Understanding the Deadliness of Rabies: A Lethal Virus

BB Desk
BB Desk

Dr Sharmeen Mushtaq Nizami

Rabies, a terrifying and deadly disease, has claimed many lives, including that of 21-year-old Srushti Shinde from Kolhapur, who succumbed to the virus despite completing the anti-rabies vaccination course. Her tragic case highlights the urgency to understand why rabies remains one of the deadliest viruses known to humanity.

How Rabies Kills

Rabies is caused by the rabies virus, which spreads through the saliva of infected animals, primarily dogs, bats, raccoons, and foxes. The virus travels along nerve fibers to the brain, leading to inflammation and ultimately resulting in characteristic symptoms. Once symptoms appear, rabies is nearly always fatal, progressing rapidly from flu-like symptoms to neurological symptoms like agitation, hallucinations, and paralysis.

The rapid progression of rabies is due to the virus’s ability to evade the immune system, allowing it to spread quickly and cause severe damage. The virus also has a long incubation period, ranging from days to months, making it difficult to diagnose and treat.

Rare Cases of Survival

While rabies is overwhelmingly fatal, there have been rare cases of survival, sparking curiosity among medical professionals and researchers. These cases often involve early and aggressive treatment, including the rabies vaccine and rabies immune globulin (RIG) soon after exposure. In some instances, induced coma and experimental treatments have been used to give the body more time to mount an immune response.

One such case is that of Jeanna Giese, an American teenager who contracted rabies from a bat bite in 2004. She was treated with an experimental protocol known as the Milwaukee protocol, which involved putting her in a medically induced coma and administering antiviral drugs. Miraculously, she survived and made a full recovery.

The Importance of Vaccination

Vaccination remains the most effective means of preventing rabies. Post-exposure prophylaxis (PEP), which includes a series of rabies vaccine doses administered promptly after exposure, can effectively prevent the virus from causing disease if administered before symptoms appear.

Pre-exposure prophylaxis (PreP) is also recommended for individuals at high risk of exposure, such as veterinarians, animal control officers, and laboratory workers. The vaccine is highly effective, with a success rate of over 95% in preventing rabies.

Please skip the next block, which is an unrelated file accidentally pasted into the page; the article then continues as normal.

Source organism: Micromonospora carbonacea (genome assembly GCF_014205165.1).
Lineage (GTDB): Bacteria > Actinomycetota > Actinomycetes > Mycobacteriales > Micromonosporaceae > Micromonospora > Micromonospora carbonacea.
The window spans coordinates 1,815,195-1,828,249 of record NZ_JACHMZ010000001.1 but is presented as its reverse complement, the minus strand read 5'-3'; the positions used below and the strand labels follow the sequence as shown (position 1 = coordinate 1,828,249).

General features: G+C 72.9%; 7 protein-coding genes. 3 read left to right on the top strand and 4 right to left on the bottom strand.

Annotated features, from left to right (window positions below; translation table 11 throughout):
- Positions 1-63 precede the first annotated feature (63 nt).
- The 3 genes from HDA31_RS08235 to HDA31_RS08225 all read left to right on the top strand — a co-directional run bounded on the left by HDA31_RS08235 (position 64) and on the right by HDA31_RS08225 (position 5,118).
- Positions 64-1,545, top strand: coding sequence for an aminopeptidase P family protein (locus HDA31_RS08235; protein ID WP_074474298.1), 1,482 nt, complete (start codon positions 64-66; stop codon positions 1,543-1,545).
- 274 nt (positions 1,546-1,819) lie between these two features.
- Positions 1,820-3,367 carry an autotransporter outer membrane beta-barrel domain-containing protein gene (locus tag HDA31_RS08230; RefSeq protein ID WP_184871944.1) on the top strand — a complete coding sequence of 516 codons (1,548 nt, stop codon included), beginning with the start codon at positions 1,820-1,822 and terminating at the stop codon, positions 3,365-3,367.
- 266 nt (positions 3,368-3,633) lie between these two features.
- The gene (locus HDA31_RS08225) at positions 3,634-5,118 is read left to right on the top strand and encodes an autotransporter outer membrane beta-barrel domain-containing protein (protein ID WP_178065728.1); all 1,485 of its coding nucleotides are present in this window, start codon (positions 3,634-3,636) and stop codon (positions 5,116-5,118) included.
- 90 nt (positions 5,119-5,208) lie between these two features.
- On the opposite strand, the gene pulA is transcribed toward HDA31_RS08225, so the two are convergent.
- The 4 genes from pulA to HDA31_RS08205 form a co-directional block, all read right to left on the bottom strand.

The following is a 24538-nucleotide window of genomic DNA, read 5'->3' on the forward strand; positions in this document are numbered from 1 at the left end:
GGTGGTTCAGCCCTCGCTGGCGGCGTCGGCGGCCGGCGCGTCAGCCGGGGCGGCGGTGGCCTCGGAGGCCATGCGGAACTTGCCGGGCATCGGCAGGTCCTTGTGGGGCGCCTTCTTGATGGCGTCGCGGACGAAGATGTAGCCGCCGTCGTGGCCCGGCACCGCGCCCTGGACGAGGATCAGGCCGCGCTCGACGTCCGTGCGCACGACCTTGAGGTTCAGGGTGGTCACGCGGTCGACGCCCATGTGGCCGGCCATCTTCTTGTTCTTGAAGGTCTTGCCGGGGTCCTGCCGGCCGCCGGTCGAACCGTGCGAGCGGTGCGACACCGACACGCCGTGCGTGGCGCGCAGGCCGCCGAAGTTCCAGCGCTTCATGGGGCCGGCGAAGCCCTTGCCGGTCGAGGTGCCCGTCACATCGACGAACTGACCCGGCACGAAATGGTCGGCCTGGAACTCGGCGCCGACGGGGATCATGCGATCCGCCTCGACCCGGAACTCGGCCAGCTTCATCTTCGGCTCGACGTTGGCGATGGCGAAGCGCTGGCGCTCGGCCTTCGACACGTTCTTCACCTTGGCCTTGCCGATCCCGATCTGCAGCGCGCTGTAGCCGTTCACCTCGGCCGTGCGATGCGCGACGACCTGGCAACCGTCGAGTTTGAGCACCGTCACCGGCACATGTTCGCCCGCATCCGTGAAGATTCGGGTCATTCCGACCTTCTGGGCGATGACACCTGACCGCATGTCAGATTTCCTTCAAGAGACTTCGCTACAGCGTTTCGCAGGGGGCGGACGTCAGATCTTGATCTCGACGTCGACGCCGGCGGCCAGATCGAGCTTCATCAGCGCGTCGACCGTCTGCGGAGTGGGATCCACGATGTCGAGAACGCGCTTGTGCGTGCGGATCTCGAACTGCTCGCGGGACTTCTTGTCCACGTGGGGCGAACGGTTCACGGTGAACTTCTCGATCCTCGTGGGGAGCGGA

Global Burden of Rabies

Rabies is a global health concern, particularly in regions where access to healthcare and rabies vaccination is limited. According to the World Health Organization (WHO), rabies causes tens of thousands of deaths worldwide each year, primarily in Asia and Africa. Most of these deaths occur in children under 15, highlighting the disproportionate impact of rabies on vulnerable populations.

In India, for example, rabies is a significant public health problem, with an estimated 20,000 to 30,000 human deaths annually. The country accounts for over 36% of global rabies deaths, with most cases occurring in rural areas where access to healthcare and vaccination is limited.

Hope for Better Prevention and Treatment

While rabies remains a formidable challenge, advancements in medical research offer hope for better prevention and treatment options. Ongoing studies into the immune response to rabies, development of novel antiviral therapies, and innovations in vaccine delivery hold promise for reducing the global burden of rabies and saving lives.

One such innovation is the development of a new rabies vaccine that can be administered orally, making it easier to reach remote and hard-to-reach populations. Another area of research is the development of antiviral drugs that can treat rabies, reducing the need for PEP and improving treatment outcomes.

Conclusion

Srushti Shinde’s tragic case serves as a poignant reminder of the deadly nature of rabies. Rabies remains a formidable global health threat, causing tens of thousands of deaths each year, particularly in regions with limited access to healthcare and vaccination services. While rabies is overwhelmingly fatal once symptoms appear, there have been rare cases of survival, often involving early and aggressive medical intervention.

By raising awareness, investing in research, and implementing effective prevention strategies, we can strive towards a world where no one lives in fear of rabies. It is crucial to prioritize efforts to eliminate rabies as a public health threat, ensuring that no one else suffers the same fate as Srushti Shinde.

The fight against rabies requires a multi-faceted approach, involving governments, healthcare professionals, researchers, and the general public. By working together, we can reduce the global burden of rabies and save countless lives. Remember, rabies is a preventable disease, and together, we can make a difference.

In memory of Srushti Shinde and countless others who have lost their lives to this devastating disease, let us renew our commitment to eliminating rabies as a public health threat. We owe it to them, and to future generations, to ensure that no one else suffers the same fate.